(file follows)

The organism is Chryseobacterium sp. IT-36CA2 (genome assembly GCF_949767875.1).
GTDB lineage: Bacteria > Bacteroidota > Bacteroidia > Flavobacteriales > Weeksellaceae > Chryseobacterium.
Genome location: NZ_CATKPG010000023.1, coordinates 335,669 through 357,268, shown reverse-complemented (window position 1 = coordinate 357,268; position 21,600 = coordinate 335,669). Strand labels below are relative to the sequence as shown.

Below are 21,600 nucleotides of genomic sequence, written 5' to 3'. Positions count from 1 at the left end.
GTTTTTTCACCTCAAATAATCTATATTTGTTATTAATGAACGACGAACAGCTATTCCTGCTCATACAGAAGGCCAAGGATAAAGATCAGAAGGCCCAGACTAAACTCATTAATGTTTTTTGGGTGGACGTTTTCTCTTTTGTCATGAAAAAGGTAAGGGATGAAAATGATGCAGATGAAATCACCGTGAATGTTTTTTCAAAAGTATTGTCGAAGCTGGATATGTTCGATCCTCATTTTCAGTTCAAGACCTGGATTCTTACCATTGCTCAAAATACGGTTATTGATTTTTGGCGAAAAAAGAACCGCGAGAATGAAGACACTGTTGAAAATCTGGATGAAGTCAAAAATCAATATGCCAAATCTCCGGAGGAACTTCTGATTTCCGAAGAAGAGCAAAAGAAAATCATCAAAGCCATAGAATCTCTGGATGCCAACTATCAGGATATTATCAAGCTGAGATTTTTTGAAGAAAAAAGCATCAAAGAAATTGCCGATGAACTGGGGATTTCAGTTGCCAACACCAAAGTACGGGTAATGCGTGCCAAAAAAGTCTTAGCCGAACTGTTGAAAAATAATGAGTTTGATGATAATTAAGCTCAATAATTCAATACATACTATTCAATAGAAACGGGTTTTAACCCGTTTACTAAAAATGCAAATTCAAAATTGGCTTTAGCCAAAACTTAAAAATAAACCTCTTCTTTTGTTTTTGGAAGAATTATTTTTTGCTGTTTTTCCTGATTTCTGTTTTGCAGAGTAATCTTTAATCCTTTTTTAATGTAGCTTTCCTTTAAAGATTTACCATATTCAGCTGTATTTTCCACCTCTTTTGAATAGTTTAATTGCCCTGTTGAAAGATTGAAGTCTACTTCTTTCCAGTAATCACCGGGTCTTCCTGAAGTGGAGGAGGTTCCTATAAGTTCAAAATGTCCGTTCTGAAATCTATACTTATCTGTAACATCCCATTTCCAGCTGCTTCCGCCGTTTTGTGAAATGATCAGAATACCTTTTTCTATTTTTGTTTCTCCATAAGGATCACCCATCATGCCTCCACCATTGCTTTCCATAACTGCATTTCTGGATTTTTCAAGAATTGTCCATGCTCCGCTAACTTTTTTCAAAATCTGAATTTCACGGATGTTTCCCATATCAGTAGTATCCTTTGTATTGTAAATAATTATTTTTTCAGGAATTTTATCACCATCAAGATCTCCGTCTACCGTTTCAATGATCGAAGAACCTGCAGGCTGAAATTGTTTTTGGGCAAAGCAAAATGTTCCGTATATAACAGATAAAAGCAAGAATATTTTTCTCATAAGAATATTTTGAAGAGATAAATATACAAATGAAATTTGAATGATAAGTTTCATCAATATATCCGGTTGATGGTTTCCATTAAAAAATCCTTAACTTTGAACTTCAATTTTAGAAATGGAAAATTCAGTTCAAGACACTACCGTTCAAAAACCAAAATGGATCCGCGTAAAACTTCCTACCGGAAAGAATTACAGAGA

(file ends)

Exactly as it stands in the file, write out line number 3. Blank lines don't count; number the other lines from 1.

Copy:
Genome location: NZ_CATKPG010000023.1, coordinates 335,669 through 357,268, shown reverse-complemented (window position 1 = coordinate 357,268; position 21,600 = coordinate 335,669). Strand labels below are relative to the sequence as shown.